Tom Vanderbilt Dissects “The ‘E’ Word”

eword.jpgImage: Reclaim

In the latest issue of TA’s Reclaim, "Traffic" author Tom Vanderbilt revisits the May New York Magazine profile of Janette Sadik-Khan, and its portrayal of projects like car-free Broadway as tributes to the city’s oft-mythologized non-driving "elite."

Vanderbilt’s piece, entitled "The ‘E’ Word," deconstructs what he considers one of the most "abused word[s] in contemporary political discourse."

A few facts — "stubborn things," as Reagan called them — are in order. The most obvious thing to note is that car drivers make up a very
small portion of the commuter population — 16.9 percent of travelers
into the proposed "congestion zone" of Manhattan, and that includes
trucks. And as the New York City Independent Budget Office has found,
those people who do drive into Manhattan have a median annual income
that exceeds other commuters by some 28.6 percent. And yet it’s the
cyclists who are elite.

Council Member Liu complained that Sadik-Khan’s job is not to be a
"visionary." Rather it’s to strike a "balance between all the entities
competing for street space." Well, let’s think about that "balance"
under the status quo so beloved by Liu. In regards to the Times Square
project, the space under consideration currently hosts nearly seven
times as many pedestrians as vehicles. And yet how much space was
devoted to those pedestrians? 11 percent.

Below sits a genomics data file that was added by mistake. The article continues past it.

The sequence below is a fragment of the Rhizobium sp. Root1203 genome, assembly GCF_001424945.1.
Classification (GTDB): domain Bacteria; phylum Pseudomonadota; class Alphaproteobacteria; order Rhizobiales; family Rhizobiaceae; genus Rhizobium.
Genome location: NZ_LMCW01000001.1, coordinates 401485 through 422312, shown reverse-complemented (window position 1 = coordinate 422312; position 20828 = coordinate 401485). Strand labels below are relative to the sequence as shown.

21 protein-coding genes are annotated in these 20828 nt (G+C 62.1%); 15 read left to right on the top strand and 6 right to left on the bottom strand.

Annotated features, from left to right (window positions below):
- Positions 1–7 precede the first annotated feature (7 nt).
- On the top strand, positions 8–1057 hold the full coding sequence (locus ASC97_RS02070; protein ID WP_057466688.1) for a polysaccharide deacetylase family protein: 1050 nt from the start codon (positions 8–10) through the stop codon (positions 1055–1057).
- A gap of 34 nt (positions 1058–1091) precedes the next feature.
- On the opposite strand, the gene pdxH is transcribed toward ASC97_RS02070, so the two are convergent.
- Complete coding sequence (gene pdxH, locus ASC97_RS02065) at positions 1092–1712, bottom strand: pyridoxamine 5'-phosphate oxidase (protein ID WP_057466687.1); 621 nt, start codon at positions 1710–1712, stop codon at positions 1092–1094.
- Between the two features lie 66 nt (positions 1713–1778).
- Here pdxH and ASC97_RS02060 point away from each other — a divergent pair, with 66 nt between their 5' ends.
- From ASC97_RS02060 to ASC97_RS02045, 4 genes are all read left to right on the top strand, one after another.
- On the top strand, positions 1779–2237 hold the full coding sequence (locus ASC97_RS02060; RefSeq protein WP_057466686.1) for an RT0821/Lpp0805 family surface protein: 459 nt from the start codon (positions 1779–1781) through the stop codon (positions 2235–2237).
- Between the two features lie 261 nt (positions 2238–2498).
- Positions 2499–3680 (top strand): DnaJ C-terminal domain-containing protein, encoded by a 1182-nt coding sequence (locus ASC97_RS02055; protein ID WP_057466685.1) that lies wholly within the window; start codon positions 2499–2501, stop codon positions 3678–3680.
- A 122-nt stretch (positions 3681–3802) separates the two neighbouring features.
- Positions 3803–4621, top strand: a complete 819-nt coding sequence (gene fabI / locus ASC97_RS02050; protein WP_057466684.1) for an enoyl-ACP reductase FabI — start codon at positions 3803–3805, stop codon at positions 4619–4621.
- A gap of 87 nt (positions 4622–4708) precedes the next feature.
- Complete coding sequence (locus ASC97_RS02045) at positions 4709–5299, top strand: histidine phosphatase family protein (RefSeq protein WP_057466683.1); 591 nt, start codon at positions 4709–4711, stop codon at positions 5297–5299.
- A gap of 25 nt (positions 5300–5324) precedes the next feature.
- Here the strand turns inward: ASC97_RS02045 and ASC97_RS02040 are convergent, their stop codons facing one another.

Of course, what else but propaganda such as this would we expect from a publication produced by Transportation Alternatives — the group that, according to one anonymous New York Mag source, "is literally writing
transportation policy in the city of New York — unchecked."

Carry on, TA overlords. We look forward to future elitist measures like parking reform, car-free parks and, naturally, the ultimate prize of the ruling class: congestion pricing.


Where Do Manhattan Auto Commuters Come From?

Bruce Schaller’s studies continue to give New York City policymakers a much more detailed idea of who commutes into Manhattan’s Central Business District each day, where they came from and what they are doing once they get there (PDF file).  Towards that end, his new Manhattan Institute study, Battling Traffic: What New Yorkers Think About Road Pricing, offers […]

The Times is a Changin’

A chart illustrating the number who commute by auto to the Central Business District from Bruce Schaller’s study for the Manhattan Institute, Battling Traffic: What New Yorkers Think About Road Pricing. A great story on New York City traffic congestion, In Traffic’s Jam, Who’s Driving May Be Surprising, ran on the front page of the […]
We all pay for the status quo of free car access to the most crowded parts of the city.

The Unbearable Hassle of Carpooling From Eastern Queens

There is no right to drive for free within New York City limits. What we do have is a transit system where the poorest have to pay more per trip than the richest, and where people forgo reasonable transit options and the slight inconvenience of carpooling to clog streets with their polluting single-occupancy vehicles.

Today’s Headlines

Tonight: Obama Jobs Speech Heavy on The Infrastructure (Politico, WaPo) Citing Deficient Bridges and Job Security, Schumer Calls for Transpo Bill Extension (Scribd) Tom Vanderbilt: Drivers Who Begrudge Sadik-Khan Don’t Know What’s Good for Them (Observer) Commendable Coverage of East Harlem Bike Lanes From DNAinfo Lower Manhattan Streets, Pedestrian Bridges to Be Closed for 9/11 […]